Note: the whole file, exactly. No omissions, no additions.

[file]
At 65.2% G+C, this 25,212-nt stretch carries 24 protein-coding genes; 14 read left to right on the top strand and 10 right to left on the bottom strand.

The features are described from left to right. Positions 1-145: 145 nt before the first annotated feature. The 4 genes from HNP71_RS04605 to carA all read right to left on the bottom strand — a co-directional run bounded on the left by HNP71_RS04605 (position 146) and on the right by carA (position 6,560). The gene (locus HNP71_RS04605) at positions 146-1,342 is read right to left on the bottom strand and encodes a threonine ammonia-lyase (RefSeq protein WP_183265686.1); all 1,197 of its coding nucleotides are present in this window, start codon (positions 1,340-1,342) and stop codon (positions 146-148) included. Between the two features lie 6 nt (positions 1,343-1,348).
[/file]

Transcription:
At 65.2% G+C, this 25,212-nt stretch carries 24 protein-coding genes; 14 read left to right on the top strand and 10 right to left on the bottom strand.

The features are described from left to right. Positions 1-145: 145 nt before the first annotated feature. The 4 genes from HNP71_RS04605 to carA all read right to left on the bottom strand — a co-directional run bounded on the left by HNP71_RS04605 (position 146) and on the right by carA (position 6,560). The gene (locus HNP71_RS04605) at positions 146-1,342 is read right to left on the bottom strand and encodes a threonine ammonia-lyase (RefSeq protein WP_183265686.1); all 1,197 of its coding nucleotides are present in this window, start codon (positions 1,340-1,342) and stop codon (positions 146-148) included. Between the two features lie 6 nt (positions 1,343-1,348).